public history

  • Can America Handle a 250th Anniversary?

    John Dichtl of the American Association for State and Local History says that Americans want "more help navigating these times, which are probably only going to get worse,” portending brutal battles over the upcoming commemoration. 

  • Juneteenth has Gone National—We Must Preserve its Local Meanings

    by Tiya Miles

    Juneteenth celebrations have long been couched in local Black communities' preserved rituals that express particular ideas about heritage and the meaning of freedom. While a national commemoration of emancipation is welcome, history will be lost if local observances are swamped by a national holiday.

  • The Modern Relics in Crow's Cabinet of Curiosities

    by Matthew Dennis

    Understanding Harlan Crow's collection, including Nazi memorabilia, as a set of relics (and not trophies or investments) helps to clarify the unease Americans feel about his understanding of power and cultivation of relationships with people of influence over the federal judiciary.

  • Museum Celebrates Sweet Smell of... Failure

    The Museum of Failure is a global traveling exhibition that celebrates the signal marketplace flops of capitalism, from the infamous Edsel and New Coke to the obscure, highlighting the vagaries of consumer taste and historical contingency. 

  • Can Colonial Williamsburg Do Living History Better?

    Historian Karin Wulf argues that the leadership of Colonial Williamsburg has steered an effective course through the conflicting imperatives of nostalgia, heroic storytelling, and the harsh inequalities of the colonial era.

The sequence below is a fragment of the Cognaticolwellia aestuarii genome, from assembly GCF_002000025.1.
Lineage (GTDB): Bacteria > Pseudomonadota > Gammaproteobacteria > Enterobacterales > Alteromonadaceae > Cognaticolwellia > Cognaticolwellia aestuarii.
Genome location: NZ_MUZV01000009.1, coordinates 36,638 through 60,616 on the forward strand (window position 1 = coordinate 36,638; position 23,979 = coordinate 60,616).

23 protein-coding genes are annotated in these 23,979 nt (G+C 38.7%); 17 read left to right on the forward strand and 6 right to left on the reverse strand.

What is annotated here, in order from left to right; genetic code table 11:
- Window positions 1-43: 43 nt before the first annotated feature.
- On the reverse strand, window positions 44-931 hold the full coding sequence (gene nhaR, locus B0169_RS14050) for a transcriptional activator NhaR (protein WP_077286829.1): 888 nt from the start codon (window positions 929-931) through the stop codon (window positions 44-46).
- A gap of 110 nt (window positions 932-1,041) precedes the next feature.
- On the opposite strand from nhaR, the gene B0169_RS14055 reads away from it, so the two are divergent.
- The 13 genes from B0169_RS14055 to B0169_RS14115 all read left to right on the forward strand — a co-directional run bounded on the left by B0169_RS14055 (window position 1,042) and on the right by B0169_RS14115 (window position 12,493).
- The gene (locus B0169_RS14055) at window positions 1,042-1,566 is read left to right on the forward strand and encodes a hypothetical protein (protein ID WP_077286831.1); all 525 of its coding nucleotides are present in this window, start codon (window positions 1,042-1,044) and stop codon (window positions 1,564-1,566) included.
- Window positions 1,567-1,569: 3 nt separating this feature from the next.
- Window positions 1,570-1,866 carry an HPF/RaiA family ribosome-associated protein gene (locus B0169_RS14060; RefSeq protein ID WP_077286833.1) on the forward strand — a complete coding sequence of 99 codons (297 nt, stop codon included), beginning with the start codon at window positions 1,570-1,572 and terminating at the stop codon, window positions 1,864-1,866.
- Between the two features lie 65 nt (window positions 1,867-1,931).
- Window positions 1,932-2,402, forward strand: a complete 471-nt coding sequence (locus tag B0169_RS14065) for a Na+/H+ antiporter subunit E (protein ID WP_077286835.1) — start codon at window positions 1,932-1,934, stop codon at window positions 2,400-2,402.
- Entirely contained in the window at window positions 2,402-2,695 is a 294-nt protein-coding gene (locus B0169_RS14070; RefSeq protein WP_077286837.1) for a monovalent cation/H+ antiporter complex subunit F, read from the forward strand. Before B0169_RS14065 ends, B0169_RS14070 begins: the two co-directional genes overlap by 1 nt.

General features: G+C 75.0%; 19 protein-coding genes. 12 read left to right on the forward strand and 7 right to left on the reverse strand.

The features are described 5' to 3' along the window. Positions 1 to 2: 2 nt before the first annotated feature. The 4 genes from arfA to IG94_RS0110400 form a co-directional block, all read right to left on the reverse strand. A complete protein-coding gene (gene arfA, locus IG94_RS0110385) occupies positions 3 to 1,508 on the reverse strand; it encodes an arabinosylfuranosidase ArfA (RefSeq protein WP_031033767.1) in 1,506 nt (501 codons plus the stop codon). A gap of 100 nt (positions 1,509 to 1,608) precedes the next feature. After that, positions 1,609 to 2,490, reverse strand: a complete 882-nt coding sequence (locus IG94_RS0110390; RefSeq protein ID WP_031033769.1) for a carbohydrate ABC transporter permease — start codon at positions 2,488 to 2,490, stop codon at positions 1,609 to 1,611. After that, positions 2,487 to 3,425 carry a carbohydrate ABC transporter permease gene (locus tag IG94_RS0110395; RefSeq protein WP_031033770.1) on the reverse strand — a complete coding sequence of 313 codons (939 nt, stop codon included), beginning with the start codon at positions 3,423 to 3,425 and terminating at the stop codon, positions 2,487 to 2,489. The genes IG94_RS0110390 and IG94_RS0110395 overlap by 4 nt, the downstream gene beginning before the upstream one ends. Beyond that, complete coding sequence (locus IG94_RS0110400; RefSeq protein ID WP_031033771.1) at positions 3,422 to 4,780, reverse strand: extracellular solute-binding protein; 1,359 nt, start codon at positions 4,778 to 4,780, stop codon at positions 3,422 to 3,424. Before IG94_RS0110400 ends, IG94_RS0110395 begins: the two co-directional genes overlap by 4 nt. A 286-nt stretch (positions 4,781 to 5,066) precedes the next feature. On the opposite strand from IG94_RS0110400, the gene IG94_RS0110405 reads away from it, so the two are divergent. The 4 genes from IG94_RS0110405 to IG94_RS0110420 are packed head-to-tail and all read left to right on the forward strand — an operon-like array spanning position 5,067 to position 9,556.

• Engaging Toxic Nostalgia on Confederate Memorial Day

    by Richard Brown

    "For those of us who have a visceral objection to Confederate Memorial Day—who are appalled at not only commemorating but celebrating an economic and social system that oppressed a race for over two centuries—how should we engage a worldview that doesn’t see the harm of such celebrations, or that embraces the mythology of the Lost Cause?"

  • Wealthy Texas Activist Sues President of State's Historical Association

    The suit by J.P. Bryan, a retired oilman and the executive director of the private Texas State Historical Association, which produces many important educational materials, claims that the board has too many academics and is too critical of the Anglo settlers of the state. Historian Nancy Baker Jones, the TSHA President, is the principal target. 

  • Preserving the Public History of the Fort Pillow Massacre

    by Erin L. Thompson

    On April 12, 1864 Confederates under the command of Nathan Bedford Forrest slaughtered members of the US Colored Troops after they had surrendered. Until recently, the state of Tennessee has neglected the site, making it difficult for the public to explore that history.

  • The Victims of Communism Museum is a Propaganda Machine for Normalizing the Hard Right

    by Billie Anania

    The museum, which counts numerous Nazi sympathizers among its founders, peddles a spurious notion of "double genocide" that lets fascists off the hook by promoting the number of 100 million victims of communism. How do they get that tally? Including every German soldier killed on the eastern front and every victim of COVID-19. 

  • Exhibiting the Black Panthers' Ephemera

    An exhibition of the radical group's posters illustrates the importance-and difficulty-of documenting political movements that used visual communications through ephemeral media like postering and newspapers. 

  • 8 Sites Illuminating African American History Show the Need for Preservation

    The National Trust for Historic Preservation is working against time and redevelopment to prevent the loss of key sites of African American history across the nation. So far the project has helped protect a museum of the Buffalo Soldiers, Birmingham's 16th Street Baptist Church, and Louis Armstrong's house in Queens, among other sites.